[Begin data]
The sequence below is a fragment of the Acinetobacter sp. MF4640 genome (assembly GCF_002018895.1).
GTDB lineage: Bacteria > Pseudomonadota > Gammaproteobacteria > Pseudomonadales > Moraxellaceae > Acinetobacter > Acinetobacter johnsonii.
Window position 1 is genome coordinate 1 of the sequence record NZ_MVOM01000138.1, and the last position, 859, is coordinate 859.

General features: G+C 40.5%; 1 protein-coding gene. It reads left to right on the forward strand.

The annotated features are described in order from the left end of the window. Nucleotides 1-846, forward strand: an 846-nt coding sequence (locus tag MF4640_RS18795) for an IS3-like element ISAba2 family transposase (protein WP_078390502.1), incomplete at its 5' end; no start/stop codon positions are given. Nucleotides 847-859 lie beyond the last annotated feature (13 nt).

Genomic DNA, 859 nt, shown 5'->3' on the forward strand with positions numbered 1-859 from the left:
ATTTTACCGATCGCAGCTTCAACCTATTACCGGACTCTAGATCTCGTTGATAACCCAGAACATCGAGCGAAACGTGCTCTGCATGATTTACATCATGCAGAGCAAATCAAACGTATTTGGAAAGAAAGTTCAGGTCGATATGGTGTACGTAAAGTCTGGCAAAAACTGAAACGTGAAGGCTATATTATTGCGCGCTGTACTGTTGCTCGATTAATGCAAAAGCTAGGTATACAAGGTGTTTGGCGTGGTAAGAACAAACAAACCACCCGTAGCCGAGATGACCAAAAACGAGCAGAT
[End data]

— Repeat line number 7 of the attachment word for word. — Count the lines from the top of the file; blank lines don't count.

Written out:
ATTTTACCGATCGCAGCTTCAACCTATTACCGGACTCTAGATCTCGTTGATAACCCAGAACATCGAGCGAAACGTGCTCTGCATGATTTACATCATGCAGAGCAAATCAAACGTATTTGGAAAGAAAGTTCAGGTCGATATGGTGTACGTAAAGTCTGGCAAAAACTGAAACGTGAAGGCTATATTATTGCGCGCTGTACTGTTGCTCGATTAATGCAAAAGCTAGGTATACAAGGTGTTTGGCGTGGTAAGAACAAACAAACCACCCGTAGCCGAGATGACCAAAAACGAGCAGAT